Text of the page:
Hi Cjd --
I just noticed this thread. Actually the whole history of these stamps is very interesting. Russia is only one of 4 countries which Occupied Crete during this period.
In a nutshell, Crete was part of the Ottoman Empire for centuries, but in 1896 a rebellion, supported by Greece, erupted on the island. Greek troops landed on Crete and a full scale war broke out across the region, known as the Greco-Ottoman War of 1897
The "Great Powers" (Britain, Russia, France, Italy, Germany and Austria-Hungary) in order to stabilize the situation, imposed a blockade on Crete in 1897 and, following Ottoman approval, established control of the Island.
In April, 1898, Germany and Austria withdrew their ships, due to their interest in maintaining relationships with the Ottoman Empire, leaving the four remaining powers to negotiate a settlement.
An agreement was reached that Crete would be given autonomous status within the Ottoman Empire, but would be administered by Prince George of Greece, the second son of King George I, as High Commissioner. The Great Powers would continue to retain forces on the island to maintain order.
The occupying forces divided Crete into four zones, in which the respective power was to guarantee the status quo. The Russians controlled Rethymnon, the British controlled Heraklion, the Italians controlled Chania, and the French controlled Lasithi.
Russia issued postage stamps for its district of Rethymno in 1899, and the postal service operated only for a few months, from May to July.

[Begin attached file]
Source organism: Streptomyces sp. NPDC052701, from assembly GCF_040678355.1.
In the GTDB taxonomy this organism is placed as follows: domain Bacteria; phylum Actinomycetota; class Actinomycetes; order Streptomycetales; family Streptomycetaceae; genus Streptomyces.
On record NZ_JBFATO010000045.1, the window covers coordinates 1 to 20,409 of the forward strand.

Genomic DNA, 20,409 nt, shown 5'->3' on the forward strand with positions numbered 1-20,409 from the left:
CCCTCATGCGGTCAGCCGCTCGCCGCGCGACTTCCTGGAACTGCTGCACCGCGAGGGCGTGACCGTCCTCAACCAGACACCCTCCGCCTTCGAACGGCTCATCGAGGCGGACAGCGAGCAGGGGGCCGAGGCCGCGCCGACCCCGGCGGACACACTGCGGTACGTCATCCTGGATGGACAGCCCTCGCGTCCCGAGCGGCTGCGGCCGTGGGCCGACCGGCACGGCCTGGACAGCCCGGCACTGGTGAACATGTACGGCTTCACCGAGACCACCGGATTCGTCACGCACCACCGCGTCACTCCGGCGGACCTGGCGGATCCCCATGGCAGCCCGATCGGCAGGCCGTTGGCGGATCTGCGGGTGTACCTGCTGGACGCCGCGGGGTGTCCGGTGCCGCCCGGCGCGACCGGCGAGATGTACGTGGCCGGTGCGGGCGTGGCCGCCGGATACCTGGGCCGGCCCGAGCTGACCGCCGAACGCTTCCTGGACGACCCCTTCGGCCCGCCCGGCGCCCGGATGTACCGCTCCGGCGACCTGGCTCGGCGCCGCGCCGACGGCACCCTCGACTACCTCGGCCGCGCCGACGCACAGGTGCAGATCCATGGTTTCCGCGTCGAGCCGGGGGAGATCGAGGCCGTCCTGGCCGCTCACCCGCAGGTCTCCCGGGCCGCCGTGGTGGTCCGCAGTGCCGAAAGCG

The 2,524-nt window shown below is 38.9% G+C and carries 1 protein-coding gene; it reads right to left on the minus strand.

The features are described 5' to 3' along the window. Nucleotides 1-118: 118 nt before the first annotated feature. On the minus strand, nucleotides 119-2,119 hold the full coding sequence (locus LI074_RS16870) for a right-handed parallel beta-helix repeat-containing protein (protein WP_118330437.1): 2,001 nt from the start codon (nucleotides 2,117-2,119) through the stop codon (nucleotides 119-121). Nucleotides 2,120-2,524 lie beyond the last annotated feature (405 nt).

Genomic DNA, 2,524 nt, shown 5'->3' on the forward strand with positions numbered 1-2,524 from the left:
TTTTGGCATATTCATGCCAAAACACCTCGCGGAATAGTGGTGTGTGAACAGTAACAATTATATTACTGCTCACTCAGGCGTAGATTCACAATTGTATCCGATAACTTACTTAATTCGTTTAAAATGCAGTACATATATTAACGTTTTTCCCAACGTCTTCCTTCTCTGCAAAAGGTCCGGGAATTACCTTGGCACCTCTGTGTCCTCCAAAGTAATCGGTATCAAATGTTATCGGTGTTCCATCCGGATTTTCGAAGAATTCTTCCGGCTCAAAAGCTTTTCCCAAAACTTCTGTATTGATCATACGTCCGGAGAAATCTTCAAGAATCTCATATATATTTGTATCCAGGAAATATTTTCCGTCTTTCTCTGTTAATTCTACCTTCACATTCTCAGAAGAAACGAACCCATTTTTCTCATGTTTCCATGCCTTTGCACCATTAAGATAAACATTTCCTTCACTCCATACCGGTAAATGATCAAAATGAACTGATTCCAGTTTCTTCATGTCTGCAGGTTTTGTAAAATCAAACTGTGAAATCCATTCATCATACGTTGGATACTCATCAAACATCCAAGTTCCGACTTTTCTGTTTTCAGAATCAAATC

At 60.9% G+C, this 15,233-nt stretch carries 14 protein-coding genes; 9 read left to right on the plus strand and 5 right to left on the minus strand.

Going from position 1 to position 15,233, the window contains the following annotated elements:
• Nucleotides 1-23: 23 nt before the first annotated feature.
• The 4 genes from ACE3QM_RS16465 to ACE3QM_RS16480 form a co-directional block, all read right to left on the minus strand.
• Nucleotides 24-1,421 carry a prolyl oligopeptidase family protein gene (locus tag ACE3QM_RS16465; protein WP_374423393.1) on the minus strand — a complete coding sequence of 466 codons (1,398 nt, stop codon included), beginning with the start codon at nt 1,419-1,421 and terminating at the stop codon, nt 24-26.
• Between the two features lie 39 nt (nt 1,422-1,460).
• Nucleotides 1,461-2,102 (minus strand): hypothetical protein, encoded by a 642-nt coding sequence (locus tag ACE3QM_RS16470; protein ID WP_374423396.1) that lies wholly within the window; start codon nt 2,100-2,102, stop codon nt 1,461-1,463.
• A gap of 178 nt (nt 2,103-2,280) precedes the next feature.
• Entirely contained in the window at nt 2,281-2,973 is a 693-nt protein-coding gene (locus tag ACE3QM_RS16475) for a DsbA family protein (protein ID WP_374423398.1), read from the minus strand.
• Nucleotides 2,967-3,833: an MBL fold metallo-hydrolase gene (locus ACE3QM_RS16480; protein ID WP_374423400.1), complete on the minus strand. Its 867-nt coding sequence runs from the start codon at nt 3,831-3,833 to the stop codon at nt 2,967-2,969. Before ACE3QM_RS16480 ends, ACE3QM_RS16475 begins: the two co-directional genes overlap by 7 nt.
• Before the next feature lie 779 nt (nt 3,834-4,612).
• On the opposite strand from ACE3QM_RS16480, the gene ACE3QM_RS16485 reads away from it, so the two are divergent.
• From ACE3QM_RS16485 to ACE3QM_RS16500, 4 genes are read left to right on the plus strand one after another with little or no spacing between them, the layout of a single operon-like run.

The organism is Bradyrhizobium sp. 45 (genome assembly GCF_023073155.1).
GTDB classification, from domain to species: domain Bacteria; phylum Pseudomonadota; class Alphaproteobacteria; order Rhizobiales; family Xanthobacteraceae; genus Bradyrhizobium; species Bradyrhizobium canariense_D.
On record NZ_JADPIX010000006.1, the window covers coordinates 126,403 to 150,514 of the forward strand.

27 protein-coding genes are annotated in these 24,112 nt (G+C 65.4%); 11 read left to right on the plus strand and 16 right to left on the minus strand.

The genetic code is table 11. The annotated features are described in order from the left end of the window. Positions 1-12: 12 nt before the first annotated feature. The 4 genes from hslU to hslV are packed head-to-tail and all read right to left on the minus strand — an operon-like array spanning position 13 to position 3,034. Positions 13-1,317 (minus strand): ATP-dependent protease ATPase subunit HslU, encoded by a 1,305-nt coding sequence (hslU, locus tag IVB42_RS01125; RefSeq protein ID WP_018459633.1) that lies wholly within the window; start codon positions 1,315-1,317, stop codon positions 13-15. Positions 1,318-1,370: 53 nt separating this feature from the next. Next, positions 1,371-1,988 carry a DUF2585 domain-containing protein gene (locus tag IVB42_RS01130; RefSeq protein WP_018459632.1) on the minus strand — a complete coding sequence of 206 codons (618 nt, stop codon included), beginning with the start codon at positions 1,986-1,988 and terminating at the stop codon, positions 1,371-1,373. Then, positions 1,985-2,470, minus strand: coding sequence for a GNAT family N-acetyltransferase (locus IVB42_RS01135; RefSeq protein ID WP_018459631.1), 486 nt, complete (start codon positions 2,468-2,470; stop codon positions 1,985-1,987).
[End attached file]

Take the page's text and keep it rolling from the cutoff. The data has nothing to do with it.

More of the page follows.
A first set issued was a series of four stamps, hand-stamped, with two designs which contained the double headed eagle symbol of the Russian Empire. Your stamp is one of these.Here is my Scott #11
Shortly thereafter, regularly printed stamps were issued using a Poseidon's trident design These issues came out in three different values, on 7 different colors. The stamps included a violet or blue hand-stamped control mark of a doubled headed eagle (although they are also known without the mark).
A third set was issued, similar to the trident design, but included two stars in the frame around the trident. They were issued in the same denominations, and were printed in blue, rose, green and violet. Here is a Scott #40 (with the stars in the oval)
I find that the denominations are rather obscure, 1 metallik, 2 metallik and 1 grosion. As far as I can tell they are based on weights of silver.
You can read much more about the history and the stamps of Russia and the other occupying powers that issued stamps at my DCStamps site. http://www.dcstamps.com/?p=2996
Hope this helps -- Michael